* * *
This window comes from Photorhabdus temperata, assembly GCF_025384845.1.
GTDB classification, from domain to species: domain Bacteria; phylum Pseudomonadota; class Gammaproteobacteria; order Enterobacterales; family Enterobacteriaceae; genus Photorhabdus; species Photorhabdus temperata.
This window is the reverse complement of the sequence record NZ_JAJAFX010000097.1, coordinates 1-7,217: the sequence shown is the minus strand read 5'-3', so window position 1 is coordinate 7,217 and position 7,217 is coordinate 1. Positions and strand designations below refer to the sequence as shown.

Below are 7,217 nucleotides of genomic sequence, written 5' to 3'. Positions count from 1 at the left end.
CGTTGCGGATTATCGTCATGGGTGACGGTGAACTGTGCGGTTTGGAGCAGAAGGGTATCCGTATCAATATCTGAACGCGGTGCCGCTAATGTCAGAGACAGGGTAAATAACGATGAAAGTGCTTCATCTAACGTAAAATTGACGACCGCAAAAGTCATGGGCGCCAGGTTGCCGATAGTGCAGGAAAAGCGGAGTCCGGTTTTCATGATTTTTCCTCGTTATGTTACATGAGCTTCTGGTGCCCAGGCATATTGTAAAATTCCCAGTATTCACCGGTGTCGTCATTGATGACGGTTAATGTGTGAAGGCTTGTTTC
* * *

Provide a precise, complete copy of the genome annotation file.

This window comes from Photorhabdus temperata, assembly GCF_025384845.1.
GTDB classification, from domain to species: domain Bacteria; phylum Pseudomonadota; class Gammaproteobacteria; order Enterobacterales; family Enterobacteriaceae; genus Photorhabdus; species Photorhabdus temperata.
This window is the reverse complement of the sequence record NZ_JAJAFX010000097.1, coordinates 1-7,217: the sequence shown is the minus strand read 5'-3', so window position 1 is coordinate 7,217 and position 7,217 is coordinate 1. Positions and strand designations below refer to the sequence as shown.

Below are 7,217 nucleotides of genomic sequence, written 5' to 3'. Positions count from 1 at the left end.
CGTTGCGGATTATCGTCATGGGTGACGGTGAACTGTGCGGTTTGGAGCAGAAGGGTATCCGTATCAATATCTGAACGCGGTGCCGCTAATGTCAGAGACAGGGTAAATAACGATGAAAGTGCTTCATCTAACGTAAAATTGACGACCGCAAAAGTCATGGGCGCCAGGTTGCCGATAGTGCAGGAAAAGCGGAGTCCGGTTTTCATGATTTTTCCTCGTTATGTTACATGAGCTTCTGGTGCCCAGGCATATTGTAAAATTCCCAGTATTCACCGGTGTCGTCATTGATGACGGTTAATGTGTGAAGGCTTGTTTC